New federal research suggests greenhouse gas emissions from Alberta’s oilsands may be significantly higher than industry reports.
In a study published Tuesday, Environment Canada scientists say four major oilsands mines are releasing an average of about one-third more carbon dioxide per barrel of oil than they report — a crucial number used for everything from determining national emissions levels to calculating carbon tax.
Lead author John Liggio and his colleagues analyzed air monitoring samples captured in a series of 13 flights above the four sites over the course of a month in 2013.
Spokesperson for Suncor, Erin Rees said that the company supports new technology in emissions monitoring.
“The better the data on our emissions, the better we’re able to tackle and reduce those emissions.”
Suncor’s facility was 13 per cent over its estimate.
But the intensity of Canadian Natural’s Horizon and Jackpine mines averaged 37 per cent higher than they reported.
Syncrude’s Mildred Lake mine was emitting two-and-a-quarter times more of the climate change-causing gas than it told Ottawa’s pollutant registry.
Public Affairs Specialist, Leithan Slade said Syncrude was able to provide feedback to the authors of the report and that the company has reduced it’s overall emissions by around 10 per cent between 2013 and 2017.
“We recognize that our operations to contribute to GHG emissions in Canada and we have and will continue to work to reduce emissions intensity. Examples of that are improvements in energy efficiency, process reliability as well as reducing flaring and venting at our operation.”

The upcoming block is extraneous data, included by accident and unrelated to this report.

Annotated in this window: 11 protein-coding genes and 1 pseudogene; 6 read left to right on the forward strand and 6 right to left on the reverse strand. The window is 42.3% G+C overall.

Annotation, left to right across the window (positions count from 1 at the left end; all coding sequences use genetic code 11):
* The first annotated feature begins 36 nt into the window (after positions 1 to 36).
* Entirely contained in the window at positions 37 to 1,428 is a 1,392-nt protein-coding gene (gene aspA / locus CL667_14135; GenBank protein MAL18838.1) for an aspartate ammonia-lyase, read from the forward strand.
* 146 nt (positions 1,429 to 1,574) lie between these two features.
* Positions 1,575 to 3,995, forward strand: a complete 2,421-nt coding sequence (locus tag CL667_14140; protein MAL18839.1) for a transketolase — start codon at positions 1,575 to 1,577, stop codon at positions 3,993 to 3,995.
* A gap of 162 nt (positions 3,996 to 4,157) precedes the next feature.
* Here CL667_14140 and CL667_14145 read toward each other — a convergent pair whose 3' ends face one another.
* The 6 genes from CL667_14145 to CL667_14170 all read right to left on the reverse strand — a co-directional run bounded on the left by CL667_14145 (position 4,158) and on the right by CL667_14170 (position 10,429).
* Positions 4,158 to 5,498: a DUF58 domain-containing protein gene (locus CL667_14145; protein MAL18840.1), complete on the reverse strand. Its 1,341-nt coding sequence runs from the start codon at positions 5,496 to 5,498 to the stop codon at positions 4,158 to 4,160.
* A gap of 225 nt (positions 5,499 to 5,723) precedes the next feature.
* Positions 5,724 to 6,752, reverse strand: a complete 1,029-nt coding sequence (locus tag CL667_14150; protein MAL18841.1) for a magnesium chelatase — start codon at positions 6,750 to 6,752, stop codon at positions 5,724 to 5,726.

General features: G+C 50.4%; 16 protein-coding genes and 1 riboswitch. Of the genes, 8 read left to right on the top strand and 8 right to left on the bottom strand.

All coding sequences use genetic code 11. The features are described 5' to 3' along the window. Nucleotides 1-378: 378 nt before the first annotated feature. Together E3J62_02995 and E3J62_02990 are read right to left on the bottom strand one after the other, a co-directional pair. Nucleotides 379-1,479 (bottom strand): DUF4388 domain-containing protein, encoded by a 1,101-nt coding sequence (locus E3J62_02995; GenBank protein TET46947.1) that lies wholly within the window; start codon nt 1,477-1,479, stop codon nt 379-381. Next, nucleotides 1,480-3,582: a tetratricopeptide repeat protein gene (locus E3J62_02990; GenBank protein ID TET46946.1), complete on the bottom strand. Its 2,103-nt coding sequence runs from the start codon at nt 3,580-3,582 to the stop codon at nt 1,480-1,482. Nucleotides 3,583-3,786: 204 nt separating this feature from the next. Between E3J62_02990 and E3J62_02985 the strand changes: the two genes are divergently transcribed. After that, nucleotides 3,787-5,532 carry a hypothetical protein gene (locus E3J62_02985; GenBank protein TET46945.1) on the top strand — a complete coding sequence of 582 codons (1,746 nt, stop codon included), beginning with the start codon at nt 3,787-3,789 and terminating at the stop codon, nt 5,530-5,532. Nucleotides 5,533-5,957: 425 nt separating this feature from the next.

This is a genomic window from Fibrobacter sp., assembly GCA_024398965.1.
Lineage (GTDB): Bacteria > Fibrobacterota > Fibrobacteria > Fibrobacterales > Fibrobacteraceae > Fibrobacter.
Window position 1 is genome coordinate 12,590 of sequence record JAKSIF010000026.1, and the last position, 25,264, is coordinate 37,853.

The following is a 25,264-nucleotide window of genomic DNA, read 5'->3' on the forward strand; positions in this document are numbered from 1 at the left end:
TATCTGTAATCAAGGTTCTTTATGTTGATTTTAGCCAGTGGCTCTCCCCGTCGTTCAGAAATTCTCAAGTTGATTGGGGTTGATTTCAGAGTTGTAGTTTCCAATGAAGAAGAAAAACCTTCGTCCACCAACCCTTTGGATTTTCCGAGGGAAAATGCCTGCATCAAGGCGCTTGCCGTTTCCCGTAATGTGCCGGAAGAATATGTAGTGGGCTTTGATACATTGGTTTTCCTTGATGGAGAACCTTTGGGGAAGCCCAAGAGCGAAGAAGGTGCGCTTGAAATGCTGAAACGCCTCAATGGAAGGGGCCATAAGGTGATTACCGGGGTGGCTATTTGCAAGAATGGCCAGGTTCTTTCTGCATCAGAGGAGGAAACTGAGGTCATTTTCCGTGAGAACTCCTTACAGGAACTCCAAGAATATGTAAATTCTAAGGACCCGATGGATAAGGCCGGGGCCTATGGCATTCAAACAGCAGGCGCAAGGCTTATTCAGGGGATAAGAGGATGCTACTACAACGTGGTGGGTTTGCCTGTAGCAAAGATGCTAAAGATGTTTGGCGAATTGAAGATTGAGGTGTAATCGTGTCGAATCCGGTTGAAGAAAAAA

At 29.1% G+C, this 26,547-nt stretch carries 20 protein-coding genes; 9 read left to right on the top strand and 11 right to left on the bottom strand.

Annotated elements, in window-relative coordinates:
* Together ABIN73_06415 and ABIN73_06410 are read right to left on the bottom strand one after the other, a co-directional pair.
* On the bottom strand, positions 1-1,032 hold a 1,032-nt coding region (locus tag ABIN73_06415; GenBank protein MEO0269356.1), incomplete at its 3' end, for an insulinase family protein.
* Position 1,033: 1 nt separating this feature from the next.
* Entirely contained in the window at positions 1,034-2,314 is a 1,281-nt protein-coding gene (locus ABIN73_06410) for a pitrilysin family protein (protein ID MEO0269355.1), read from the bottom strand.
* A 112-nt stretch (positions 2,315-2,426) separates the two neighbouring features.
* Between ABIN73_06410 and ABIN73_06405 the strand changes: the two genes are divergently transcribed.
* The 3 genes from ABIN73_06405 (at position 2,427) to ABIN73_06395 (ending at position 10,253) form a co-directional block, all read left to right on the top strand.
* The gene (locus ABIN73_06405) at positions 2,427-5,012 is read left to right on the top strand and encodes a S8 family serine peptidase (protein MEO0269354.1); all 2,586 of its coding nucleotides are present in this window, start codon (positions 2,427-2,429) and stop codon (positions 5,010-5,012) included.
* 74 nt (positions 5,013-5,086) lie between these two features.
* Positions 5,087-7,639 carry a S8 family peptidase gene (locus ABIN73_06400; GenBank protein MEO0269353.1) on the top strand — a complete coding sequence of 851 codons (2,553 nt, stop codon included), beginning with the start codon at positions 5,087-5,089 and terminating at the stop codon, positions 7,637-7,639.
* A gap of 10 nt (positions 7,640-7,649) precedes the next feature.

He added that Syncrude uses the “bottom-up” measurement method which is based on a combination of some ground measurement and mathematical modelling.
“Syncrude has always passed our annual government audits which I think demonstrates out compliance with those provincial regulations.”
The method is used across the industry and then audited by the Alberta government.
The new study is the first to use actual field measurements taken from aerial overflights, or top-down measurements.
The findings of industry underestimation echo those of a previous Alberta study, which found methane emissions from heavy oil facilities were much higher than thought.
They also agree with many other studies that have compared bottom-up to top-down.
“There’s still more work to be done,” Liggio said. “But I will say there are many, many studies using top-down approaches which have also shown that top-down (measurements) are generally higher.”
The measurements in Liggio’s paper include emissions from mining, processing, upgrading and tailings ponds.
Industry has criticized such flyover measurements for only providing a snapshot of emissions instead of long-term data.
Liggio defends his work, saying that measuring emissions against oil production evens out sudden spikes resulting from higher output.
He said his team is currently analyzing data from similar overflights conducted to measure oilsands emissions in two different seasons.
Industry has had a chance to comment on the paper, said Liggio.
“Generally, industry was positive and supportive. They do want to work together to get to the bottom of where the discrepancies are coming from.”
Liggio said the apparent problem at the four sites in the current paper could point to an issue throughout the industry.
He adds the apparent underestimates occurred despite the fact the mines studied were using strict United Nation’s measurement protocols.
Researchers don’t yet understand why top-down measurements tend to be so much higher than bottom-up estimates, Liggio said.